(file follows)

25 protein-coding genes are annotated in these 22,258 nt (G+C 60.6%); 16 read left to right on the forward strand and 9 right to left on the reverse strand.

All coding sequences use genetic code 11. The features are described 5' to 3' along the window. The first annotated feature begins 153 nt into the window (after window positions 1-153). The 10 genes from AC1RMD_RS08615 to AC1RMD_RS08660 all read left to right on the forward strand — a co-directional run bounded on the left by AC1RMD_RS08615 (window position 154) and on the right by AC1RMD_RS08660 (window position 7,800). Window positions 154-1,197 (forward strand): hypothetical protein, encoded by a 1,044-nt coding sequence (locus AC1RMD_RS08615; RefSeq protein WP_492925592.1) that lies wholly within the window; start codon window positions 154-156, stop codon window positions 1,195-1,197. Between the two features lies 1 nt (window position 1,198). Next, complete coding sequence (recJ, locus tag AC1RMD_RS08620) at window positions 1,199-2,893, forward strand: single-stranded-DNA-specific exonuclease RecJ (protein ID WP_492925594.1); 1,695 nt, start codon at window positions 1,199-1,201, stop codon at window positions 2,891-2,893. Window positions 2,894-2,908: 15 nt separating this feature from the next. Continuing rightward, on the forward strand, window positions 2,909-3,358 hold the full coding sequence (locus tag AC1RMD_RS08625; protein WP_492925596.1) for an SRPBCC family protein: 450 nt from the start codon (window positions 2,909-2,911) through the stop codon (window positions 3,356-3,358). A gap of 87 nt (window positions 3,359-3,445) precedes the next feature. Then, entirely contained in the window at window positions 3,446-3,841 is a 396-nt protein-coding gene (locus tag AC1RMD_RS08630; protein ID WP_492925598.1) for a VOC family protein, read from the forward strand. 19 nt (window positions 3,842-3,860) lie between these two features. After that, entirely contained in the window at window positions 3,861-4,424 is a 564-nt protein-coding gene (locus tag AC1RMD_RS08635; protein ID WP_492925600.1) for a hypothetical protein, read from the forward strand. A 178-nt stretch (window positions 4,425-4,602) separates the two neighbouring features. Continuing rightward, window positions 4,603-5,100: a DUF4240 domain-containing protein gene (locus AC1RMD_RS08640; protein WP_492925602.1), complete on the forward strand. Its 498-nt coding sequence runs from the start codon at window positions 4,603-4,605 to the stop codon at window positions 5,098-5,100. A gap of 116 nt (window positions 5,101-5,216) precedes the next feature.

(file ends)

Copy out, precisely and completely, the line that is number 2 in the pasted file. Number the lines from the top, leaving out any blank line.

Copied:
All coding sequences use genetic code 11. The features are described 5' to 3' along the window. The first annotated feature begins 153 nt into the window (after window positions 1-153). The 10 genes from AC1RMD_RS08615 to AC1RMD_RS08660 all read left to right on the forward strand — a co-directional run bounded on the left by AC1RMD_RS08615 (window position 154) and on the right by AC1RMD_RS08660 (window position 7,800). Window positions 154-1,197 (forward strand): hypothetical protein, encoded by a 1,044-nt coding sequence (locus AC1RMD_RS08615; RefSeq protein WP_492925592.1) that lies wholly within the window; start codon window positions 154-156, stop codon window positions 1,195-1,197. Between the two features lies 1 nt (window position 1,198). Next, complete coding sequence (recJ, locus tag AC1RMD_RS08620) at window positions 1,199-2,893, forward strand: single-stranded-DNA-specific exonuclease RecJ (protein ID WP_492925594.1); 1,695 nt, start codon at window positions 1,199-1,201, stop codon at window positions 2,891-2,893. Window positions 2,894-2,908: 15 nt separating this feature from the next. Continuing rightward, on the forward strand, window positions 2,909-3,358 hold the full coding sequence (locus tag AC1RMD_RS08625; protein WP_492925596.1) for an SRPBCC family protein: 450 nt from the start codon (window positions 2,909-2,911) through the stop codon (window positions 3,356-3,358). A gap of 87 nt (window positions 3,359-3,445) precedes the next feature. Then, entirely contained in the window at window positions 3,446-3,841 is a 396-nt protein-coding gene (locus tag AC1RMD_RS08630; protein ID WP_492925598.1) for a VOC family protein, read from the forward strand. 19 nt (window positions 3,842-3,860) lie between these two features. After that, entirely contained in the window at window positions 3,861-4,424 is a 564-nt protein-coding gene (locus tag AC1RMD_RS08635; protein ID WP_492925600.1) for a hypothetical protein, read from the forward strand. A 178-nt stretch (window positions 4,425-4,602) separates the two neighbouring features. Continuing rightward, window positions 4,603-5,100: a DUF4240 domain-containing protein gene (locus AC1RMD_RS08640; protein WP_492925602.1), complete on the forward strand. Its 498-nt coding sequence runs from the start codon at window positions 4,603-4,605 to the stop codon at window positions 5,098-5,100. A gap of 116 nt (window positions 5,101-5,216) precedes the next feature.